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10 Exceptional Tools for Assessing Your Team’s Performance

10 Exceptional Tools for Assessing Your Team’s Performance

In modern business, companies are in a constant race with themselves of trying to utilize the resources they have as best as they can. Simply put, all companies try to become as efficient as possible. When talking about efficiency a lot of things might pop into your mind, but one of the most important assets that needs to be efficient is the workforce of a certain company.

This is especially true for small business organizations. Small business organizations usually have their whole teams working on certain projects, meaning they cannot add more members if they need to speed up the process. No, instead they have to manage their teams as best as they can and know how to organize them to do a job faster, while accurately assessing the time needed to complete the project.

Working with a group of people is challenging, and it’s tough to track progress, performance and effectiveness, or organize tasks and manage projects, without an adequate set of tools. Modern tech solutions give even the smallest organizations the option to look into their performance and see whether there are any gaps in their teams.

This is because these tools are usually quite cheap and sometimes even free. So, here are some of the best tools you can use to track the performance of your team and use them to improve its effectiveness as well.

1. HRweb
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    This software focuses on automating all-human resource processes that happen within your business. With this web-based software, HR managers can easily track and manage activities and the performance level of their teams. It has a single dashboard which combines all of the most important HR management features.

    The dashboard includes, employee reviews, time tracking, time off, attendance, scheduling, behavior, goals, recruitment, and document management. It really excels at managing and tracking employee history, and the level of categorization that it allows.

    2. AssessTEAM

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      This is a great all-around continuous feedback suite built to incorporate various process that allow you to monitor your effectiveness as a business and improve your results. With this tool, you can evaluate employees, their engagement, give them directions when they seem lost and run reports that show whether your processes are profitable to your whole business.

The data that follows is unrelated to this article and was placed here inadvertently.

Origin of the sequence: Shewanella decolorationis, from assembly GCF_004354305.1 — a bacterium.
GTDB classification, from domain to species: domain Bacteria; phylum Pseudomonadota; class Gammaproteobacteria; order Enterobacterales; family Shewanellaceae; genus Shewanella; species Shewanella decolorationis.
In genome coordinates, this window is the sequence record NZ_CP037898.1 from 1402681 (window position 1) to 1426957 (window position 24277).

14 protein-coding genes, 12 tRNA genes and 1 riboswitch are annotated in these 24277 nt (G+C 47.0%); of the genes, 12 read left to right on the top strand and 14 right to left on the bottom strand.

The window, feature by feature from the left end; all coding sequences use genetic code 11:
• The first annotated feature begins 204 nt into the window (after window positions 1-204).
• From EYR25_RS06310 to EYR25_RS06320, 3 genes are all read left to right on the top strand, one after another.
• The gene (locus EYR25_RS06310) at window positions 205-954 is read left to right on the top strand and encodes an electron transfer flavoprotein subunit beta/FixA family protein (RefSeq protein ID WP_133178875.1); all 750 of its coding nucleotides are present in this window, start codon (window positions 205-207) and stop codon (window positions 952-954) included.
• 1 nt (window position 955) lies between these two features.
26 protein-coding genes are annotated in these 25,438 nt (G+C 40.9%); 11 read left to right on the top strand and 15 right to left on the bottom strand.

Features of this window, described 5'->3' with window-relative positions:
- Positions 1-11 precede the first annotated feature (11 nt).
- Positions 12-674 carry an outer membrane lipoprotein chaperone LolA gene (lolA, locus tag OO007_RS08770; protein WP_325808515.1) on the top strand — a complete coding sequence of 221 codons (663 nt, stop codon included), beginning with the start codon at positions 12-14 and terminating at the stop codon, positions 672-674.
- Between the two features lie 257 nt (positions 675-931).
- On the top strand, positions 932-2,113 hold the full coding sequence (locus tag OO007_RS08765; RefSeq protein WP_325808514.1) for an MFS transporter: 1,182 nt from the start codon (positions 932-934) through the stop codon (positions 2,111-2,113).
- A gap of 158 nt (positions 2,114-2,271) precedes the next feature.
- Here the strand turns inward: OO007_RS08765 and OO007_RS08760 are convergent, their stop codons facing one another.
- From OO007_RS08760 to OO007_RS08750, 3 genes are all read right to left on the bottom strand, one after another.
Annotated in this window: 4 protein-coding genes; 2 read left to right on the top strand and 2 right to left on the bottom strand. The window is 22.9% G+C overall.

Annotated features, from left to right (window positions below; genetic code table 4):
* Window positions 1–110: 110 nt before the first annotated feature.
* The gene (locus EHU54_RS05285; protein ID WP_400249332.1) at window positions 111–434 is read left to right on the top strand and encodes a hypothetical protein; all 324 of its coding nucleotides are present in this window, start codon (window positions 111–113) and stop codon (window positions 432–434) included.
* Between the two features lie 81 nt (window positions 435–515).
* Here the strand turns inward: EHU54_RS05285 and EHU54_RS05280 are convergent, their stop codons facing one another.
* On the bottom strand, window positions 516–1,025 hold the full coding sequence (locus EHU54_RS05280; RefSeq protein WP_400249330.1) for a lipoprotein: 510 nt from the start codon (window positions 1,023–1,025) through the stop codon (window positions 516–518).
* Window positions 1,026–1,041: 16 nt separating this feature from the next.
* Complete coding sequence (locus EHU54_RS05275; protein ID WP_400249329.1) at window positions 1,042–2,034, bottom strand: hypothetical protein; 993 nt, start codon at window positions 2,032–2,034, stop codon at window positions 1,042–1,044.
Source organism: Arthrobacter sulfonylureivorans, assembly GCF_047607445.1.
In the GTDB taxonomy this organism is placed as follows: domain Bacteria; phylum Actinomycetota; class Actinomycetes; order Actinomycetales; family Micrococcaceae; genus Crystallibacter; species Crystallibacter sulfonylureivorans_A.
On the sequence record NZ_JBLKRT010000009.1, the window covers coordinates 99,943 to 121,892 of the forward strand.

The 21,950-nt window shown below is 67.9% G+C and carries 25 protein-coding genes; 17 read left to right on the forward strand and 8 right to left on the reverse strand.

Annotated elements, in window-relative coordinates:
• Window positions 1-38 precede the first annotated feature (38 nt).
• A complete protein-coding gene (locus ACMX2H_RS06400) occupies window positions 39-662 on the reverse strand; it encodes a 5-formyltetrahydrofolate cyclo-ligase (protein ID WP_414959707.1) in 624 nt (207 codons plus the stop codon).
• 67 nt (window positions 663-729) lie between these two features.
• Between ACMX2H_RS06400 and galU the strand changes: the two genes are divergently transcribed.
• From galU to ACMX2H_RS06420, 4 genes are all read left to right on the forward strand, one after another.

It’s a SAAS software solution directly focused on allowing managers and business owners to assess how well their team is performing. It has thousands of quantitative evaluations that focus on 360 degree peer reviews, project evaluations, annual appraisals and much more. There are so many methodologies for evaluation you can use in AssessTEAM meaning that any business can use it appropriately and customize it how it sees fit.

      It gives you everything you need, but you need to have adequate management knowledge to be able to actually utilize all the options this tool gives you.

      3. Performly

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        This tool streamlines ancient performance management processes using progress tracking, intuitive interface, goal setting, social media-like news feed, and an engaging platform. The whole platform is a capable talent management system that can record job descriptions, individual competency, and create development plans for employees.

        In the center of Performly is, of course, feedback. The reviews it offers go both ways, as employees can perform self-evaluation and, if they want, give feedback to their managers. Additionally, it also has the modern 360-degree review ability, where peers give their feedback, as well as the management.

        4. Asana

        Asana is one of the most popular project management solutions for small business organizations. Besides the fact that it has amazing features and great functionality, the reason for this tool’s popularity is also the fact that it’s completely free for up to 15 users.

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        It’s used for management in real-time and it has an exceptionally intuitive interface which adopts the aesthetics of everyone’s go-to social media platform, Facebook. This means that people can easily learn to use all of its features.

        By using Asana, you will be able to track time, assign adequate tasks to adequate people, get regular updates from the tool on how far your project has gone and visualize goals. The people behind Asana have also added a calendar feature that gives users the ability to graph tasks straight from the dashboard.